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Violin Concerto


John Adams was raised in rural America and could claim Celtic connections, at least through his mother’s stepfather. He grew up in New England and received his first lessons in music from his clarinettist father. Adams’s maternal grandfather took part in the boom years that followed America’s intervention in the First World War. The Adams family was rocked by the Great Depression; young John’s father, meanwhile, struggled to make a living as a travelling salesman, selling what he described as ‘nuts and bolts’ in and around Concord, New Hampshire. Adams made swift progress on the clarinet, especially so when he took lessons from Felix Viscuglia, a member of the Boston Symphony Orchestra. He enrolled at Harvard University in 1965, graduating magna cum laude in 1969 and gaining his MA in composition two years later. The young musician was touched by the civil unrest and political turmoil that swept America in the late 1960s: “It was as if American society had been left on spin cycle with no one capable of calming the nation’s anxieties,” he recalled in his polemical memoir, Hallelujah Junction. “In the phrase of William Burroughs, we’d bought the ticket that exploded.”

Adams emerged from the cultural debris of post-industrial America on a mission to write music that touched deep emotions, fully embodied rather than selectively cerebral in nature. At first he pursued a busy freelance career as a clarinettist, deputising with the Boston Symphony and Boston Opera Company; he also conducted the city’s Bach Society Orchestra. His outlook changed when he moved to San Francisco to become head of the composition department at the city’s Conservatory of Music. He served on the faculty there from 1972-83, and was music adviser and composer-in-residence to the San Francisco Symphony from 1978-85, inaugurating the orchestra’s acclaimed ‘New and Unusual Music Series’ in 1978. As a student Adams opened to the influence of John Cage, to the sage West Coast composer’s understanding of the fundamental position of chance and uncertainty in life and in art, and to his embrace of Buddhist insights into interconnection, insubstantiality and impermanence.

Adams’s Violin Concerto, written in 1992-93 to satisfy a joint commission from the Minnesota Orchestra, the London Symphony Orchestra and New York City Ballet, explores aspects of interconnection and impermanence within the framing context of the instrumental concerto’s traditional three-movement form, fast-slow-fast in structure. For all its virtuosity and physical intensity, the work is at heart a meditation on change. This concerto, the composer explains, has no place for agon, the ancient Greek notion of contest or struggle; rather, the violin makes its way unimpeded through the body of the orchestra. “The solo voice is almost never ending,” observes Adams, “the orchestra remaining either behind it or below it, providing a backdrop of more or less regular events that unfold like scenes on a long Chinese scroll. Above it, against it, below it, even through it, the violin weaves its virtually endless garland of melody, there is no traditional agon between the soloist and orchestra. Instead the violin is permanently at centre stage, the rare instances when it does not play feeling more like pauses for breath or articulations in the music’s architecture.”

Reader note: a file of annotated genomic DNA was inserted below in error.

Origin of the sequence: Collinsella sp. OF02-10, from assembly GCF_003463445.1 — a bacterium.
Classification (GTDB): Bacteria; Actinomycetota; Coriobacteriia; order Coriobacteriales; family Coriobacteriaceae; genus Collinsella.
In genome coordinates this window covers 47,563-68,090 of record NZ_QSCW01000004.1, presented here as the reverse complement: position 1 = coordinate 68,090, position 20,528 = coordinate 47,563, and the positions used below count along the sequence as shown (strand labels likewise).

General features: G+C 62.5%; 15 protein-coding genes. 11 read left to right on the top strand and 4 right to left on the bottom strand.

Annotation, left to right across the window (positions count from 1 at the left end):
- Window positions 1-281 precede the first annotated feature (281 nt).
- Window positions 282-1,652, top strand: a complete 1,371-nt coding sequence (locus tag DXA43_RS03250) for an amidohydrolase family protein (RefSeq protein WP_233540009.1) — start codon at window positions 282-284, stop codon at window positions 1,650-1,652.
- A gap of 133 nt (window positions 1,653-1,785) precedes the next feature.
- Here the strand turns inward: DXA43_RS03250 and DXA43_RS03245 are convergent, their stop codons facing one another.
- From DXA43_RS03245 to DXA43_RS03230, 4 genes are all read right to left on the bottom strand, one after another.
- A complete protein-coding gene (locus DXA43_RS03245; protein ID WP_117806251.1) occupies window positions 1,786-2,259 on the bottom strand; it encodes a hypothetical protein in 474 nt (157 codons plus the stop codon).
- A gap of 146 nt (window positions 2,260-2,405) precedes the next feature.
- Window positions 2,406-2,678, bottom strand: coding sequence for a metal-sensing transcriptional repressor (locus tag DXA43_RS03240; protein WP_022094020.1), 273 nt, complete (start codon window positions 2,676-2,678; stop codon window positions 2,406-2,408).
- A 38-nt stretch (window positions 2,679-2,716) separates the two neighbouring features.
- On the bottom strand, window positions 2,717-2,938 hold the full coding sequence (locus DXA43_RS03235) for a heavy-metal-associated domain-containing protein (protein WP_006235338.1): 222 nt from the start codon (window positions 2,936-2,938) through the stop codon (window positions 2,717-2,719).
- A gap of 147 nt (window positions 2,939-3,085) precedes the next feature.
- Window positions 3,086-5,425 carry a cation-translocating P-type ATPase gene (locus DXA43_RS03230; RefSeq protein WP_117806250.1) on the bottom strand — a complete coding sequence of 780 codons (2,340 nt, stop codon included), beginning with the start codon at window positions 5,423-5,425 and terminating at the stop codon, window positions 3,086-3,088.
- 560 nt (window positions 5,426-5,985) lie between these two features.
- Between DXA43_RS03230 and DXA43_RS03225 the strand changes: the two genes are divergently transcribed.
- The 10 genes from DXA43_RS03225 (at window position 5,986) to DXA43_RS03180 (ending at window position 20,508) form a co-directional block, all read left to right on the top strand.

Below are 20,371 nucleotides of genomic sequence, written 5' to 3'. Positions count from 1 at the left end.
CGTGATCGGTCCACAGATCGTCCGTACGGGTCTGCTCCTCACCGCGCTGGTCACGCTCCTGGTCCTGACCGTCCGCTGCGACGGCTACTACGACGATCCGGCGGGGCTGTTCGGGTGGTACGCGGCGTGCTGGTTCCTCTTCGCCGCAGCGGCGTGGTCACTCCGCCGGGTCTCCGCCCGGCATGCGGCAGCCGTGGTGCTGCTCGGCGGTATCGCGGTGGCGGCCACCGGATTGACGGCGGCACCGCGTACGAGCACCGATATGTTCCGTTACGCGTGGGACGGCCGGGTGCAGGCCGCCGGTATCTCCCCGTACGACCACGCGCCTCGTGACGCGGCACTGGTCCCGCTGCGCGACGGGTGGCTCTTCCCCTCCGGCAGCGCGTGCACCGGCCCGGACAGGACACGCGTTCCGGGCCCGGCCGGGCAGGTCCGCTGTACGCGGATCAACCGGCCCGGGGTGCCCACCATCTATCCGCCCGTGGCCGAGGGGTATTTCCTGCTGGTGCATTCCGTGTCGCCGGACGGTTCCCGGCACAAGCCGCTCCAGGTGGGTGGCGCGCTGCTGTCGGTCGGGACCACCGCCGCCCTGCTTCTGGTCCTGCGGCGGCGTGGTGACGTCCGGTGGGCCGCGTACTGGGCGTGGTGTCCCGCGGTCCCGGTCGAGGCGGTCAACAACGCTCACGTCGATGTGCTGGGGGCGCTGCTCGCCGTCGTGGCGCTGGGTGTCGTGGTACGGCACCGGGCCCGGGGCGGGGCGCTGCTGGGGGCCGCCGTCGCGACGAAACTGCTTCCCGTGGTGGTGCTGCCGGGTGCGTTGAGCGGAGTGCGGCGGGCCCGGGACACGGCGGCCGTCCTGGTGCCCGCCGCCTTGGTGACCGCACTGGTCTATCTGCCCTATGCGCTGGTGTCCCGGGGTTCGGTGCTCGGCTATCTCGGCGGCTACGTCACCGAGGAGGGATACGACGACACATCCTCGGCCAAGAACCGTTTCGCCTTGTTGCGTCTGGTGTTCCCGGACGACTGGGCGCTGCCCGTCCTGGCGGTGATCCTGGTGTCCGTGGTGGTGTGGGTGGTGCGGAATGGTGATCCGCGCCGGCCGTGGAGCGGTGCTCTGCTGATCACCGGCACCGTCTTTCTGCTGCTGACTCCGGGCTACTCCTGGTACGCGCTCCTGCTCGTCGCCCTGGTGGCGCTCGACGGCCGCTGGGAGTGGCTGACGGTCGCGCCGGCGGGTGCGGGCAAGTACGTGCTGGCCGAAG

Adams coined the term ‘hypermelody’ for his concerto’s solo violin part, mining the Greek lexicon to find an apt description for its near-obsessive excess and extreme physicality. The work opens with an expansive first movement, rhapsodic and sufficiently introspective in character to be open to an endless parade of emotions, moods and changing states of consciousness. Ancient archetypes, those of the early Italian concerto, serve Adams well in the concerto’s second and third movements, offering the structural security of a chaconne for the former and bringing the improvisatory spirit of a toccata to the latter. “The title of the second movement, ‘Body through which the dream flows’, from a poem by [the Californian poet] Robert Hass, provides an image for the entire concerto,” the composer observes: “the orchestra as the organised, delicately articulated mass of blood, tissues and bone; the violin as the dream that flows through it.” Adams subjects his chaconne’s eight-bar bass line to multiple melodic and modal permutations, some of them suggested by the algorithms of a music software package, others by the composer’s fertile imagination. The rushing scales, sequential repetitions and rhythmic iterations of ‘Toccare’ complement the title’s invitation ‘to touch’, in the verb’s emotional as well as its physical sense.

from notes by Andrew Stewart © 2016


Harris & Adams: Violin Concertos
Studio Master: SIGCD468Download onlyStudio Master FLAC & ALAC downloads available


Movement 1: [untitled]
Movement 2: Chaconne: Body through which the dream flows
Movement 3: Toccare

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